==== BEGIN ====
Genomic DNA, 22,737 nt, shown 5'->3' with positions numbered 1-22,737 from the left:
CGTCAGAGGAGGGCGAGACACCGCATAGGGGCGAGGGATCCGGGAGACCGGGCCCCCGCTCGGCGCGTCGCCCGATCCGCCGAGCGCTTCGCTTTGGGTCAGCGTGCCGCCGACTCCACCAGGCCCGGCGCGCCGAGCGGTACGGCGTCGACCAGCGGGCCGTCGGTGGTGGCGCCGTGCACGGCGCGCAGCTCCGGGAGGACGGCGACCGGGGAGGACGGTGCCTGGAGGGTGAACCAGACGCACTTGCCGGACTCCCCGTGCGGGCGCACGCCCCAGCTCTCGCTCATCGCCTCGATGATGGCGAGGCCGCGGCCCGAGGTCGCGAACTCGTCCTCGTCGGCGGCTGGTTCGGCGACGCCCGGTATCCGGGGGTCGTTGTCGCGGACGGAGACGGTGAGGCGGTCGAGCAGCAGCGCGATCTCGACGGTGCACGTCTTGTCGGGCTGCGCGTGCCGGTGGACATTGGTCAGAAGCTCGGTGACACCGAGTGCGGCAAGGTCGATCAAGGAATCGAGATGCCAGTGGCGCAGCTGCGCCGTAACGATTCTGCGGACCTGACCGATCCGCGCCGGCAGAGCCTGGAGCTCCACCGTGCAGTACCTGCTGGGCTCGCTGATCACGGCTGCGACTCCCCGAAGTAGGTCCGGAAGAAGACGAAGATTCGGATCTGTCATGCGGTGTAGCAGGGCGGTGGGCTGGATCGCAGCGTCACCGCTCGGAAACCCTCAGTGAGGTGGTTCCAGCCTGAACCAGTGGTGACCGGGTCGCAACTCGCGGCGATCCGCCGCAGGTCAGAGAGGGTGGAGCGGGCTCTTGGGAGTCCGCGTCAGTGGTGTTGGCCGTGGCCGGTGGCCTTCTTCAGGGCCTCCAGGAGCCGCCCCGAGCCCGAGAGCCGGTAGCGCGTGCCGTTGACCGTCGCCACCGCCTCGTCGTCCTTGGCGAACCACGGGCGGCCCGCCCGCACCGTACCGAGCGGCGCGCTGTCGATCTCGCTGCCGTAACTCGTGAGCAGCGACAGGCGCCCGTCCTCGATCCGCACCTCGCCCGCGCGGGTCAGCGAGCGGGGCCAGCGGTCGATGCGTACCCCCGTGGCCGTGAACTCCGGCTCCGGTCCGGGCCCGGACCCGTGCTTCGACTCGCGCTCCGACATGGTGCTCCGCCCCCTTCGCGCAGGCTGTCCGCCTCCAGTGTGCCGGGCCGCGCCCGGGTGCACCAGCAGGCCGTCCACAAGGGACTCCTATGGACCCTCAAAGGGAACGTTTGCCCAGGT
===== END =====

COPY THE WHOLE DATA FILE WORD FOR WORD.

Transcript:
Genomic DNA, 22,737 nt, shown 5'->3' with positions numbered 1-22,737 from the left:
CGTCAGAGGAGGGCGAGACACCGCATAGGGGCGAGGGATCCGGGAGACCGGGCCCCCGCTCGGCGCGTCGCCCGATCCGCCGAGCGCTTCGCTTTGGGTCAGCGTGCCGCCGACTCCACCAGGCCCGGCGCGCCGAGCGGTACGGCGTCGACCAGCGGGCCGTCGGTGGTGGCGCCGTGCACGGCGCGCAGCTCCGGGAGGACGGCGACCGGGGAGGACGGTGCCTGGAGGGTGAACCAGACGCACTTGCCGGACTCCCCGTGCGGGCGCACGCCCCAGCTCTCGCTCATCGCCTCGATGATGGCGAGGCCGCGGCCCGAGGTCGCGAACTCGTCCTCGTCGGCGGCTGGTTCGGCGACGCCCGGTATCCGGGGGTCGTTGTCGCGGACGGAGACGGTGAGGCGGTCGAGCAGCAGCGCGATCTCGACGGTGCACGTCTTGTCGGGCTGCGCGTGCCGGTGGACATTGGTCAGAAGCTCGGTGACACCGAGTGCGGCAAGGTCGATCAAGGAATCGAGATGCCAGTGGCGCAGCTGCGCCGTAACGATTCTGCGGACCTGACCGATCCGCGCCGGCAGAGCCTGGAGCTCCACCGTGCAGTACCTGCTGGGCTCGCTGATCACGGCTGCGACTCCCCGAAGTAGGTCCGGAAGAAGACGAAGATTCGGATCTGTCATGCGGTGTAGCAGGGCGGTGGGCTGGATCGCAGCGTCACCGCTCGGAAACCCTCAGTGAGGTGGTTCCAGCCTGAACCAGTGGTGACCGGGTCGCAACTCGCGGCGATCCGCCGCAGGTCAGAGAGGGTGGAGCGGGCTCTTGGGAGTCCGCGTCAGTGGTGTTGGCCGTGGCCGGTGGCCTTCTTCAGGGCCTCCAGGAGCCGCCCCGAGCCCGAGAGCCGGTAGCGCGTGCCGTTGACCGTCGCCACCGCCTCGTCGTCCTTGGCGAACCACGGGCGGCCCGCCCGCACCGTACCGAGCGGCGCGCTGTCGATCTCGCTGCCGTAACTCGTGAGCAGCGACAGGCGCCCGTCCTCGATCCGCACCTCGCCCGCGCGGGTCAGCGAGCGGGGCCAGCGGTCGATGCGTACCCCCGTGGCCGTGAACTCCGGCTCCGGTCCGGGCCCGGACCCGTGCTTCGACTCGCGCTCCGACATGGTGCTCCGCCCCCTTCGCGCAGGCTGTCCGCCTCCAGTGTGCCGGGCCGCGCCCGGGTGCACCAGCAGGCCGTCCACAAGGGACTCCTATGGACCCTCAAAGGGAACGTTTGCCCAGGT